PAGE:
Your content should make your customers better, faster, stronger and smarter. If you can keep that in mind when you create and share content with them then you will be successful.
Don’t create the kind of content you like and hope you’ll build an audience – create the kind of content your ideal audience would like. And put it in the places that they frequent online. The combination of content they like in the places they go will ensure that you start building an audience.
No need to go with the uncommon as people don’t pay enough attention to the basics. Here’s the key – put out content on as frequent a basis as possible, measure everything, adjust according to what the numbers tell you.
I did a video recently that talks about why I removed the sidebar from our blog and the very positive results that have come out of it. That was a purely data and insight driven decision that’s turned out very well. All of the important metrics on our blog are up, including number of leads captured on a daily basis.
Here’s the link to the video: http://www.youtube.com/watch?v=GhJxdtSJxxM
My advice is to start an audio or video podcast. Podcast’s are incredibly useful because they show who you are create closeness with your audience and that’s an important stage in the purchasing process.
As a business owner myself I decided to invest in creating a podcast instead of an iPhone or Android app because it’s just as portable, sits on someone’s phone and allows me to speak directly to them. Sure, an app would be great but for the work I do podcasting has been THE biggest form of lead generation.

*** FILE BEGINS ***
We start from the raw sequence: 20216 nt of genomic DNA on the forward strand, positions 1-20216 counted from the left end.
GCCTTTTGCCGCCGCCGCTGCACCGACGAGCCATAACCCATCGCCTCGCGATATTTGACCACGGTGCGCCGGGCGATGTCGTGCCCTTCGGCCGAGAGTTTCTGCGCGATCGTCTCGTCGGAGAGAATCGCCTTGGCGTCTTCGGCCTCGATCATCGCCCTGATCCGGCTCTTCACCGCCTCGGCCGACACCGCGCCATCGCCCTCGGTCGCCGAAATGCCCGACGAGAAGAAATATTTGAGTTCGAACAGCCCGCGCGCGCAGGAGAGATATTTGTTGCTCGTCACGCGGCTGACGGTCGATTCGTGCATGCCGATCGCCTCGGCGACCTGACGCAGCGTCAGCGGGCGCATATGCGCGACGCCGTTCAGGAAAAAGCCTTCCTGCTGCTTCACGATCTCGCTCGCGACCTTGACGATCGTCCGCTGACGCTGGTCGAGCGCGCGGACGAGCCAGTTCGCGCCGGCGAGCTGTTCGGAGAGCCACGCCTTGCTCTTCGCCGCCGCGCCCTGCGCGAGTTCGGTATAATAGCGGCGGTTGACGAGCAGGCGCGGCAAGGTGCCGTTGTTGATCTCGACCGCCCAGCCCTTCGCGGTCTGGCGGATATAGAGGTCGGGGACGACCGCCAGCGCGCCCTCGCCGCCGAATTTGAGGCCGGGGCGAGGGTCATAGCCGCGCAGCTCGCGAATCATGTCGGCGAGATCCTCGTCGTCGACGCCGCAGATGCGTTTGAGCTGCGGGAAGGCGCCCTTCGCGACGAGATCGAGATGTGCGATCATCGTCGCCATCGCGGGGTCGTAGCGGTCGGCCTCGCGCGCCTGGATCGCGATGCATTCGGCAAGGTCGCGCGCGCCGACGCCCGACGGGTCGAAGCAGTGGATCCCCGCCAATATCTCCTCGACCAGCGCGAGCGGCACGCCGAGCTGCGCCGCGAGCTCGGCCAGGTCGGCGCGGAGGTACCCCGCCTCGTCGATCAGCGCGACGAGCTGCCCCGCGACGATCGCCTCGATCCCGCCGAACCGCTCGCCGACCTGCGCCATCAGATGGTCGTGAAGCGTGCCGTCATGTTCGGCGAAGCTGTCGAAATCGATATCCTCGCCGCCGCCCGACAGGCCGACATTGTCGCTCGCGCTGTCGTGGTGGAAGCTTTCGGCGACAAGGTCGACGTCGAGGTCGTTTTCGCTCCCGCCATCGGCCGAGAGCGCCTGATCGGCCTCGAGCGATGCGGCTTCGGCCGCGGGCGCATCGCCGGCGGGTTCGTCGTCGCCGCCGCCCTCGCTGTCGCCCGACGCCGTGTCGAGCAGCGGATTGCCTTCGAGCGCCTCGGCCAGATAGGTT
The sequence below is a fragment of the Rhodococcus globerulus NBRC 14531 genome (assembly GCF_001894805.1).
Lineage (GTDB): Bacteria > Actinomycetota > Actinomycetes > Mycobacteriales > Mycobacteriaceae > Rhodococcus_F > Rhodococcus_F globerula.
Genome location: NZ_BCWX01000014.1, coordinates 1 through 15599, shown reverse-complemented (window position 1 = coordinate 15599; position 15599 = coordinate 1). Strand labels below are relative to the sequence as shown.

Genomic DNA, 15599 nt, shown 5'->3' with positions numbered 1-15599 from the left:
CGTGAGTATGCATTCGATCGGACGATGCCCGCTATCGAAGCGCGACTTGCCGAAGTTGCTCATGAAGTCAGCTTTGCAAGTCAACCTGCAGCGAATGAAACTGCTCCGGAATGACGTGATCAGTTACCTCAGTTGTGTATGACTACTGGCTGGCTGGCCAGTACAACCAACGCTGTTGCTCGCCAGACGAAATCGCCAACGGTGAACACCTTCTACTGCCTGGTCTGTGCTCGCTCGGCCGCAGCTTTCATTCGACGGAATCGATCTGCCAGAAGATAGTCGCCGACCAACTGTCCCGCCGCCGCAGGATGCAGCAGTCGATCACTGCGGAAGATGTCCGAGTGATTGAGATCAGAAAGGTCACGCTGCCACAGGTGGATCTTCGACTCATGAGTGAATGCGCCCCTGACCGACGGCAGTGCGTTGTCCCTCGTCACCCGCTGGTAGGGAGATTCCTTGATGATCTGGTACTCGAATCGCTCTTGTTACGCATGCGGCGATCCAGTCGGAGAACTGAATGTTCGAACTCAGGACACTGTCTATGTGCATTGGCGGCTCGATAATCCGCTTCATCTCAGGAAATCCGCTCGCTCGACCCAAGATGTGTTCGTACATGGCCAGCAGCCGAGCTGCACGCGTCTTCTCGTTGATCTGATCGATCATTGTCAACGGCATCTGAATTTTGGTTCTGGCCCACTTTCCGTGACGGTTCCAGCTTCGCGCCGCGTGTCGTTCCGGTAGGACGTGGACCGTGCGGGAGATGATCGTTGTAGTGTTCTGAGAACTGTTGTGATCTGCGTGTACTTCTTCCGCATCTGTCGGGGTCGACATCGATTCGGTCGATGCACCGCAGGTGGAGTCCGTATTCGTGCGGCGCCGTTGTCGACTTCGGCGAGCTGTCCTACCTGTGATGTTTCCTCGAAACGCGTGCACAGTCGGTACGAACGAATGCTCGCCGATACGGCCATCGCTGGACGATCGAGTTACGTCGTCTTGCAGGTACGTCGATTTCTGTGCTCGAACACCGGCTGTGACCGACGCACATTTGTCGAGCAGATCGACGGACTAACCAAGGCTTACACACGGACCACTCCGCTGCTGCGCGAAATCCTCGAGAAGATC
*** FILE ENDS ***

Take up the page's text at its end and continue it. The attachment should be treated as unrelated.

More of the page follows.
The entry level to audio podcasting is getting steeper because of the necessity of having better audio quality, but the benefits outweigh the learning curve. I’ve not found a better way to take online relationships to the next level. Twitter helps build contacts, but the podcast is a great way of speaking with my network.
Less is more. I primarily deal with content marketing for schools and when we launched our Facebook page we automatically posted as much content to our Facebook wall as we could. We began to see less and less engagement because I think we were overwhelming people with information. We disabled all automatic posting and now post about 2-3 times a day and have seen our engagement rise – even above our previous levels.
My answer definitely comes from the slant of a blogger. For many years, people recommended the idea of creating lots of content. Their viewpoint massive amounts of articles will help you get more traffic from search engines.